EC urges reforms to end black money influence in elections | india | Hindustan Times
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EC urges reforms to end black money influence in elections

india Updated: Mar 24, 2015 00:38 IST
HT Correspondent
HT Correspondent
Hindustan Times
Election Commission

The Election Commission (EC) wants a national debate on measures needed to curb the use of black money in polls, including getting powers to investigate and award punishments, ensure enhanced state funding and stricter transparency norms for political parties.

In a background note for national consultation on political finance, the poll watchdog has shunned its earlier reluctance to back state funding of polls and said it was open to the idea of expanding in-kind subsidy for the election campaign, with simultaneous reforms for transparency and accountability of political parties and candidates.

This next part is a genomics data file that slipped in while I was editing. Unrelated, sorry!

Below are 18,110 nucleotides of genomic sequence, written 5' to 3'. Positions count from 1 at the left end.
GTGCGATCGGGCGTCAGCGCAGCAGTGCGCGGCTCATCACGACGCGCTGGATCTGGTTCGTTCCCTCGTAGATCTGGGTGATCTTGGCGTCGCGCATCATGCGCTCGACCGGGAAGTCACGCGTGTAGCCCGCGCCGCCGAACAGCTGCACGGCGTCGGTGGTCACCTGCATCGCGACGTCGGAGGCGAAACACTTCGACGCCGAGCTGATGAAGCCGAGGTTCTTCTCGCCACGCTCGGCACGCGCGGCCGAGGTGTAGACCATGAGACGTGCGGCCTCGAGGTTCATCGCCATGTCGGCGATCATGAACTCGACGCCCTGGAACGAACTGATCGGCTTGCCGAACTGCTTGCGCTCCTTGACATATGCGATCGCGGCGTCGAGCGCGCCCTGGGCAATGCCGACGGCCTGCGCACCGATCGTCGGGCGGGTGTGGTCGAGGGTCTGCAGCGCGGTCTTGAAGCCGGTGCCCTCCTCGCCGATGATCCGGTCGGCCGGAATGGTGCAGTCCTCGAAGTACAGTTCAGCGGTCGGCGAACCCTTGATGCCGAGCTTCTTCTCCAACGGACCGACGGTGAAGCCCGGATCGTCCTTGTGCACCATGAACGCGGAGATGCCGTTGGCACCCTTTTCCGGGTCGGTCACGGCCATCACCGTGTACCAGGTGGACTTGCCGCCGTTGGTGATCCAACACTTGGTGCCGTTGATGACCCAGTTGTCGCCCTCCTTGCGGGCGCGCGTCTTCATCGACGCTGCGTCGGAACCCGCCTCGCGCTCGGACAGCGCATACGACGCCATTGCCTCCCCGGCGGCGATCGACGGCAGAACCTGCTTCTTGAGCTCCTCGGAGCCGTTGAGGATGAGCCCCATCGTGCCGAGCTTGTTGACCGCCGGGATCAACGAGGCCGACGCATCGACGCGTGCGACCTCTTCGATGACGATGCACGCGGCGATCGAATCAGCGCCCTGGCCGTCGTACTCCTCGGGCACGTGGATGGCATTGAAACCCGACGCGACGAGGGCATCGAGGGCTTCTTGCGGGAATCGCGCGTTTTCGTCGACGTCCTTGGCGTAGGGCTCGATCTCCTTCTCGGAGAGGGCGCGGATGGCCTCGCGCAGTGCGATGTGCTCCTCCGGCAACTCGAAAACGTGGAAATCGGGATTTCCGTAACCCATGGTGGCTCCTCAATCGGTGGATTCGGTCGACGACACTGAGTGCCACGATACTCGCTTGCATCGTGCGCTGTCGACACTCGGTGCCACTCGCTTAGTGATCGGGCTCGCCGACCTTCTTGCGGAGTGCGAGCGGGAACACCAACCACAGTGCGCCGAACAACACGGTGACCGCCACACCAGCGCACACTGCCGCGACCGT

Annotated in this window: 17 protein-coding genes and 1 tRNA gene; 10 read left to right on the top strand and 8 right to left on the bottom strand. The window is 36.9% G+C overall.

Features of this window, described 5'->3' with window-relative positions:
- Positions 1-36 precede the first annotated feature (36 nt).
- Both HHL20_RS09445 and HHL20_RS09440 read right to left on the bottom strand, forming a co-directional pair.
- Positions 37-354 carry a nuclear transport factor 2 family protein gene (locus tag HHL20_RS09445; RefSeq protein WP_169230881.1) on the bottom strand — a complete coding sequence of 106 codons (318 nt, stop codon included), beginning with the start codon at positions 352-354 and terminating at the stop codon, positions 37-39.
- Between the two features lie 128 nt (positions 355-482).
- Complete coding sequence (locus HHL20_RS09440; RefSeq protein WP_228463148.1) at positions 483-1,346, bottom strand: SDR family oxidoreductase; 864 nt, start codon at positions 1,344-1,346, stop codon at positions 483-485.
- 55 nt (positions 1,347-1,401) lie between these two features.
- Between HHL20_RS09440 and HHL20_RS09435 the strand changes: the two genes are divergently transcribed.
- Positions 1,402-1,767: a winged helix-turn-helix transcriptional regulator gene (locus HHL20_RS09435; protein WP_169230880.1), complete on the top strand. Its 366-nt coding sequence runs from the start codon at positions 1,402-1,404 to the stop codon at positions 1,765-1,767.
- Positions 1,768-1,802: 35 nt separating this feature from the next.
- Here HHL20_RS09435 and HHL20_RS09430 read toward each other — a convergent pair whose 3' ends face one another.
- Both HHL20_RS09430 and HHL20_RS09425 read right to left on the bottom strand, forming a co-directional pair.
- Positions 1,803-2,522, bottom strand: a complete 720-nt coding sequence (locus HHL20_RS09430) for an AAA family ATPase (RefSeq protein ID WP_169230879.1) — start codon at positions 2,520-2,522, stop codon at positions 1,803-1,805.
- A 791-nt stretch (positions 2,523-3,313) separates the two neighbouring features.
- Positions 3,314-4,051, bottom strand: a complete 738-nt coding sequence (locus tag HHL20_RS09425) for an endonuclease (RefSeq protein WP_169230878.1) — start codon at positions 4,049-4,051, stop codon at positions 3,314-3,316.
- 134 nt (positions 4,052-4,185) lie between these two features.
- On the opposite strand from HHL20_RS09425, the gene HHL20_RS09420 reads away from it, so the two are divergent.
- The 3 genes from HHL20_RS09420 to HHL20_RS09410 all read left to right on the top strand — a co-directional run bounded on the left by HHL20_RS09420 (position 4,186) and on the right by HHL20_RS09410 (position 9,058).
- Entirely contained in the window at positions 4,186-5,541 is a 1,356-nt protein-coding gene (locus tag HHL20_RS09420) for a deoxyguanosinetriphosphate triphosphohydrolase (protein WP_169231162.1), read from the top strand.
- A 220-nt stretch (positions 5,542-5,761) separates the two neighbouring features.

Most of the national parties have failed to put in place a mechanism to disclose information to people, despite an order by the Central Information Commission in June 2013. The parties have also not followed the EC’s transparency guidelines with full vigour.

Both the Congress and the BJP have not submitted their audited accounts on income and expenditure to the EC since 2010.

Parties usually inform the source of their funds to the EC for only 20% of their total contributions as rules say they are required to disclose name of donors for contributions over Rs 20,000.

With total transparency missing, the EC’s note says if the parties receive donation from prohibited companies or source, in violation of the Representation of People’s Act, 1951, there is no penal provision to take action.

The note indicates that most candidates undervalue their expenditure in polls with just 11.6% of the winning candidates in the 2014 Lok Sabha elections declaring having spent 80 to 100% of the expenditure limit of Rs 70 lakh per constituency.

In view of the limitations, the EC wants parties to disclose every penny they receive and remove the protection they have provided to themselves through legislative measures.